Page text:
July 08 2021

Houston Office Market Report – Second Quarter 2021


Houston’s office market fundamentals continue to face downward pressure resulting from the lingering effects of the COVID-19 pandemic. Leasing activity has slightly picked up but remains limited, as many tenants are still assessing their future needs regarding headcount, flexible scheduling, and space design.

The office sector posted negative absorption for the sixth consecutive quarter with 604k SF of direct space becoming vacant in Q1, pushing the YTD total to 1.5 MSF of red ink. This contraction combined with the delivery of new product, has pushed the overall direct vacancy rate up 110 bps to 23.1% since year-end 2020, reaching its highest level since the 1980s.

The Class A property sector registered 452k SF of red ink during the first half of 2021 but is showing signs of stabilization after recording 2.6 MSF of occupancy losses in 2020. Meanwhile, Class B properties have posted 997k SF of occupancy losses YTD as recent business contractions and a flight to quality trend continues to impact the sector.

Leasing volume totaled only 2.0 MSF in 2Q21 – representing a 50.3% drop below its 5-year quarterly average. Tour activity has risen due to increased business confidence but has yet to translate to notable deal volume.

It remains to be seen when significant demand will return to pre- Covid-19 levels, but pent-up activity is expected to emerge in the coming quarters and positively impact the market as those users that delayed decisions are approaching their lease expirations and evaluating their future space needs.

Sublease inventory rose for the fourth consecutive quarter by 821k SF to 8.0 MSF in 2Q21 but remains below its oil-crises peak of 12.1 MSF in 3Q16. Additional sublease space could be added to the market resulting from M&A activity and the COVID-related economic impact, but also as companies get back to work and determine post-COVID headcount.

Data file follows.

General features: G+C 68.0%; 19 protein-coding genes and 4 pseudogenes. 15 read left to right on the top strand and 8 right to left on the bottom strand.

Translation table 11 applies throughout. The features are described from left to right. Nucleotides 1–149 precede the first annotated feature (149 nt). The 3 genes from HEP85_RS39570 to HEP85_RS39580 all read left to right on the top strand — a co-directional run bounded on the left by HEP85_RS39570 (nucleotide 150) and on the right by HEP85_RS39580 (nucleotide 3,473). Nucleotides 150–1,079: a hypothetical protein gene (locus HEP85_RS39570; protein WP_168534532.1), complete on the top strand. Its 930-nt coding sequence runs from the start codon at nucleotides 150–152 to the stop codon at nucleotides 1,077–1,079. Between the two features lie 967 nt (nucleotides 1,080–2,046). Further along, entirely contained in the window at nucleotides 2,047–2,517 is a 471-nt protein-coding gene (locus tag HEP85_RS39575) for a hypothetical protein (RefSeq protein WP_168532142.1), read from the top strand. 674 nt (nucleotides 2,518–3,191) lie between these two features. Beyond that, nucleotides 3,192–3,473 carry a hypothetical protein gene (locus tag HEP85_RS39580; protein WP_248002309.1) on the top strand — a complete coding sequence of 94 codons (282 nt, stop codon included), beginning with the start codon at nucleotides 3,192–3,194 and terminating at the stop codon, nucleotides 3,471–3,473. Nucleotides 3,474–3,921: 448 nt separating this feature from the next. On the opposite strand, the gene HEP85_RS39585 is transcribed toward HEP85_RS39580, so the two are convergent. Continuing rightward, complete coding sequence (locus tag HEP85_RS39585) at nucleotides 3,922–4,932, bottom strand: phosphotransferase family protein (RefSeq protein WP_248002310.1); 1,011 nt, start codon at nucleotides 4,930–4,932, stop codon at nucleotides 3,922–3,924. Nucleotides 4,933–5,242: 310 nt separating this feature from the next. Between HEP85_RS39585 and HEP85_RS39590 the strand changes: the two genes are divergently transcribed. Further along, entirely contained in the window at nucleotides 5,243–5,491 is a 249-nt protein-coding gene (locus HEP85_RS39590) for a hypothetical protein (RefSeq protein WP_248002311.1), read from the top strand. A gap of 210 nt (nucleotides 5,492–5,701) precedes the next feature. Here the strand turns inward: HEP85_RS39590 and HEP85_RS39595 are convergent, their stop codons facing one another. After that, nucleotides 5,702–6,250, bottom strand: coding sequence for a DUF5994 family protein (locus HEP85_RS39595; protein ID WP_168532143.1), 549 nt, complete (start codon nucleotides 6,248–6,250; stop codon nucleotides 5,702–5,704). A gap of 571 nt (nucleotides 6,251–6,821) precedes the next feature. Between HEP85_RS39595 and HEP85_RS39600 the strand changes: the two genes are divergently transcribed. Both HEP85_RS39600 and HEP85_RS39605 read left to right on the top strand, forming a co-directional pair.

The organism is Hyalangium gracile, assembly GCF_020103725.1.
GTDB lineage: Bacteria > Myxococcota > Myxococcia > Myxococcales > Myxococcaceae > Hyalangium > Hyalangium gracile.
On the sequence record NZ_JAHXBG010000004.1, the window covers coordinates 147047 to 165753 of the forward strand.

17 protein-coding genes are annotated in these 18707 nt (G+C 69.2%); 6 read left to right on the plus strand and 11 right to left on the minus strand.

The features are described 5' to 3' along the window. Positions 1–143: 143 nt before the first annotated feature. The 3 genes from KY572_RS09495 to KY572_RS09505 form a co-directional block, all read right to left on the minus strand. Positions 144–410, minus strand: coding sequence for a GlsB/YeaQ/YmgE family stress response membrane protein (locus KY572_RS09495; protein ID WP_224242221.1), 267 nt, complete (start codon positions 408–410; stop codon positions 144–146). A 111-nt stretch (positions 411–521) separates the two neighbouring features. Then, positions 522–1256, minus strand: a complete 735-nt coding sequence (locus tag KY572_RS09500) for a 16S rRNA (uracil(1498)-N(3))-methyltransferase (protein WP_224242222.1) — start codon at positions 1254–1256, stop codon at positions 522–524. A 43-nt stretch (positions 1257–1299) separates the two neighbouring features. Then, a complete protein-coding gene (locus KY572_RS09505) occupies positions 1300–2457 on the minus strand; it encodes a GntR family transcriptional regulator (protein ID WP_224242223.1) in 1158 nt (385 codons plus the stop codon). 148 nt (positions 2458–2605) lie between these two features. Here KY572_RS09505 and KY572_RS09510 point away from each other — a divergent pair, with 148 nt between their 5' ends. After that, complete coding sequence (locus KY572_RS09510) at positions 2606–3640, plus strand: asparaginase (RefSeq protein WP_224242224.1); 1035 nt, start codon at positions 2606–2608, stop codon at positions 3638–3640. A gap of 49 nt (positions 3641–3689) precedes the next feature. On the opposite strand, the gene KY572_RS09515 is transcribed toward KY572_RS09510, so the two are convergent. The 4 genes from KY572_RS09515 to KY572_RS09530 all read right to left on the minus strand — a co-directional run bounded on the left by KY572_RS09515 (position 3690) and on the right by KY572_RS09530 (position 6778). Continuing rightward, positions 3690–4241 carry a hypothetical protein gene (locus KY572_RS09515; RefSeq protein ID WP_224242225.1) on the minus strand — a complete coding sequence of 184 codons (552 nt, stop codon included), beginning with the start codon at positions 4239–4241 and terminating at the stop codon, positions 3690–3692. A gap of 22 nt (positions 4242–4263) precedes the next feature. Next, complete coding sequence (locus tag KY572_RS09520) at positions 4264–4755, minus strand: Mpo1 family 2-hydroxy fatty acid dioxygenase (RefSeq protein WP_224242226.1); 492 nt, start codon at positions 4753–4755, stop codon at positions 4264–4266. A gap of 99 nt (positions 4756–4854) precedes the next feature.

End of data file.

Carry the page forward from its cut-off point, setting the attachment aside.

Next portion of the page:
Landlords continue to hold face rates relatively steady but the gap between asking and effective rates is widening. Concessions, such as rental abatement and tenant improvement allowances, were already quite generous prior to COVID-19, but have become increasingly aggressive for larger tenants with good credit seeking to effectively reduce their occupancy expense.

The full impact of remote work has not yet been felt but occupiers continue to explore ways to increase the flexibility of lease terms and obligations and some landlords are beginning to accept shorter-term lease renewals and extensions as a way to secure tenants.

The citywide direct vacancy rate is expected to climb through the end of the year with 3.0 MSF slated to deliver in 2021. Although Houston’s office sector will remain challenged for the remainder of the year, there are increased signs of stabilization as we move into 2022.

As the economic recovery continues and the office sector enters its much-anticipated recovery over the next 6 months, trophy and Class A buildings are expected to outperform the broader market and experience a faster recovery at the expense of older office buildings.

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